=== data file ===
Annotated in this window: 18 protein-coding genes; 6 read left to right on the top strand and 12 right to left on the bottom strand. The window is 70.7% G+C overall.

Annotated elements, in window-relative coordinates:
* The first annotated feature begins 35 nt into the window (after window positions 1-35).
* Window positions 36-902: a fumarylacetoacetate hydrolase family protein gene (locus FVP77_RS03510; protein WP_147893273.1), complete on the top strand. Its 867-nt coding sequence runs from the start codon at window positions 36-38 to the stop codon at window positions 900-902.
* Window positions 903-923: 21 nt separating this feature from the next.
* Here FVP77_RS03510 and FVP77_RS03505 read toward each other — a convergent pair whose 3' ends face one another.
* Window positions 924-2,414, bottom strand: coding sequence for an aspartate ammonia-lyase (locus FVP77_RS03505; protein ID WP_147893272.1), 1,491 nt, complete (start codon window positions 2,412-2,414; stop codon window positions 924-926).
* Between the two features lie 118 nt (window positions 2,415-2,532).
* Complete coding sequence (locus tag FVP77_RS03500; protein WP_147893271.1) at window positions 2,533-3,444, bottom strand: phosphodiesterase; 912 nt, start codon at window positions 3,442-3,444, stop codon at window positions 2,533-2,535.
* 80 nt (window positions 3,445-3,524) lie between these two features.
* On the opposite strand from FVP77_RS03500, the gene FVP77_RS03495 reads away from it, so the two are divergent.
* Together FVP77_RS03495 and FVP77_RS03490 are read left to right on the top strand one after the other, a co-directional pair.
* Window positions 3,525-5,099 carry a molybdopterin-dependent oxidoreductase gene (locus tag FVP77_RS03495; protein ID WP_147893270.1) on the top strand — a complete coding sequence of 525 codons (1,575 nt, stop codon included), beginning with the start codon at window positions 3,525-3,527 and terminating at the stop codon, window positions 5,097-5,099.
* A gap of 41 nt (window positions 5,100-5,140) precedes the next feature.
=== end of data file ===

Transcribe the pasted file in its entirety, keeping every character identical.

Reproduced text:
Annotated in this window: 18 protein-coding genes; 6 read left to right on the top strand and 12 right to left on the bottom strand. The window is 70.7% G+C overall.

Annotated elements, in window-relative coordinates:
* The first annotated feature begins 35 nt into the window (after window positions 1-35).
* Window positions 36-902: a fumarylacetoacetate hydrolase family protein gene (locus FVP77_RS03510; protein WP_147893273.1), complete on the top strand. Its 867-nt coding sequence runs from the start codon at window positions 36-38 to the stop codon at window positions 900-902.
* Window positions 903-923: 21 nt separating this feature from the next.
* Here FVP77_RS03510 and FVP77_RS03505 read toward each other — a convergent pair whose 3' ends face one another.
* Window positions 924-2,414, bottom strand: coding sequence for an aspartate ammonia-lyase (locus FVP77_RS03505; protein ID WP_147893272.1), 1,491 nt, complete (start codon window positions 2,412-2,414; stop codon window positions 924-926).
* Between the two features lie 118 nt (window positions 2,415-2,532).
* Complete coding sequence (locus tag FVP77_RS03500; protein WP_147893271.1) at window positions 2,533-3,444, bottom strand: phosphodiesterase; 912 nt, start codon at window positions 3,442-3,444, stop codon at window positions 2,533-2,535.
* 80 nt (window positions 3,445-3,524) lie between these two features.
* On the opposite strand from FVP77_RS03500, the gene FVP77_RS03495 reads away from it, so the two are divergent.
* Together FVP77_RS03495 and FVP77_RS03490 are read left to right on the top strand one after the other, a co-directional pair.
* Window positions 3,525-5,099 carry a molybdopterin-dependent oxidoreductase gene (locus tag FVP77_RS03495; protein ID WP_147893270.1) on the top strand — a complete coding sequence of 525 codons (1,575 nt, stop codon included), beginning with the start codon at window positions 3,525-3,527 and terminating at the stop codon, window positions 5,097-5,099.
* A gap of 41 nt (window positions 5,100-5,140) precedes the next feature.